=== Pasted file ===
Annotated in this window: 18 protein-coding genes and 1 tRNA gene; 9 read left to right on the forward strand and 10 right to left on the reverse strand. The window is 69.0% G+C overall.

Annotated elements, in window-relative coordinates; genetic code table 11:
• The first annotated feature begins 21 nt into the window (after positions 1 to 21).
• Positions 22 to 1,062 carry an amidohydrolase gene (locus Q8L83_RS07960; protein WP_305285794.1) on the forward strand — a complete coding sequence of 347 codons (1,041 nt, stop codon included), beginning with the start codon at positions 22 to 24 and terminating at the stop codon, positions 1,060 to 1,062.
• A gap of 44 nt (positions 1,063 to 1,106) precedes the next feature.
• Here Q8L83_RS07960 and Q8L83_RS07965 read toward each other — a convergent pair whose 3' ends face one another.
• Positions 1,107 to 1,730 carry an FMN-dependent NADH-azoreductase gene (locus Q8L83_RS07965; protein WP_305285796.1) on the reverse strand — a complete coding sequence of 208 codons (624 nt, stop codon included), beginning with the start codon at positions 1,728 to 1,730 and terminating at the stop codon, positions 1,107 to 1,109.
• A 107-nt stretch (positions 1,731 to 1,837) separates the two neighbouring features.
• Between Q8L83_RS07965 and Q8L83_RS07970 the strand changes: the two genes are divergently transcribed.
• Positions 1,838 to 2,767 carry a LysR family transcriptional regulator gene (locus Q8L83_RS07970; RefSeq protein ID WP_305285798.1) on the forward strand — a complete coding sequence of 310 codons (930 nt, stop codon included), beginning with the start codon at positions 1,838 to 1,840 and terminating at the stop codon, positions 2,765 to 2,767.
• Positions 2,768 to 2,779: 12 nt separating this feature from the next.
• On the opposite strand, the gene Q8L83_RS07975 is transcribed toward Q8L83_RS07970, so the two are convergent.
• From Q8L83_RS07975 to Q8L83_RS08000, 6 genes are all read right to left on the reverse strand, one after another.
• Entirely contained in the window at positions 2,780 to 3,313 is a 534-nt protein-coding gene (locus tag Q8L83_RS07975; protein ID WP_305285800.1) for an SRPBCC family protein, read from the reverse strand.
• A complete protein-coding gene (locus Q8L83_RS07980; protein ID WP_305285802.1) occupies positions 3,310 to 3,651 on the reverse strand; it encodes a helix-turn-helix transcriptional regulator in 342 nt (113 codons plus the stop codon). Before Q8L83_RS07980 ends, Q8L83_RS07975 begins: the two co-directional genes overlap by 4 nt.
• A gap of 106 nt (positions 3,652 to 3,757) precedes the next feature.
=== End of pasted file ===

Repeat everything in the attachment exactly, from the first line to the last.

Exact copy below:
Annotated in this window: 18 protein-coding genes and 1 tRNA gene; 9 read left to right on the forward strand and 10 right to left on the reverse strand. The window is 69.0% G+C overall.

Annotated elements, in window-relative coordinates; genetic code table 11:
• The first annotated feature begins 21 nt into the window (after positions 1 to 21).
• Positions 22 to 1,062 carry an amidohydrolase gene (locus Q8L83_RS07960; protein WP_305285794.1) on the forward strand — a complete coding sequence of 347 codons (1,041 nt, stop codon included), beginning with the start codon at positions 22 to 24 and terminating at the stop codon, positions 1,060 to 1,062.
• A gap of 44 nt (positions 1,063 to 1,106) precedes the next feature.
• Here Q8L83_RS07960 and Q8L83_RS07965 read toward each other — a convergent pair whose 3' ends face one another.
• Positions 1,107 to 1,730 carry an FMN-dependent NADH-azoreductase gene (locus Q8L83_RS07965; protein WP_305285796.1) on the reverse strand — a complete coding sequence of 208 codons (624 nt, stop codon included), beginning with the start codon at positions 1,728 to 1,730 and terminating at the stop codon, positions 1,107 to 1,109.
• A 107-nt stretch (positions 1,731 to 1,837) separates the two neighbouring features.
• Between Q8L83_RS07965 and Q8L83_RS07970 the strand changes: the two genes are divergently transcribed.
• Positions 1,838 to 2,767 carry a LysR family transcriptional regulator gene (locus Q8L83_RS07970; RefSeq protein ID WP_305285798.1) on the forward strand — a complete coding sequence of 310 codons (930 nt, stop codon included), beginning with the start codon at positions 1,838 to 1,840 and terminating at the stop codon, positions 2,765 to 2,767.
• Positions 2,768 to 2,779: 12 nt separating this feature from the next.
• On the opposite strand, the gene Q8L83_RS07975 is transcribed toward Q8L83_RS07970, so the two are convergent.
• From Q8L83_RS07975 to Q8L83_RS08000, 6 genes are all read right to left on the reverse strand, one after another.
• Entirely contained in the window at positions 2,780 to 3,313 is a 534-nt protein-coding gene (locus tag Q8L83_RS07975; protein ID WP_305285800.1) for an SRPBCC family protein, read from the reverse strand.
• A complete protein-coding gene (locus Q8L83_RS07980; protein ID WP_305285802.1) occupies positions 3,310 to 3,651 on the reverse strand; it encodes a helix-turn-helix transcriptional regulator in 342 nt (113 codons plus the stop codon). Before Q8L83_RS07980 ends, Q8L83_RS07975 begins: the two co-directional genes overlap by 4 nt.
• A gap of 106 nt (positions 3,652 to 3,757) precedes the next feature.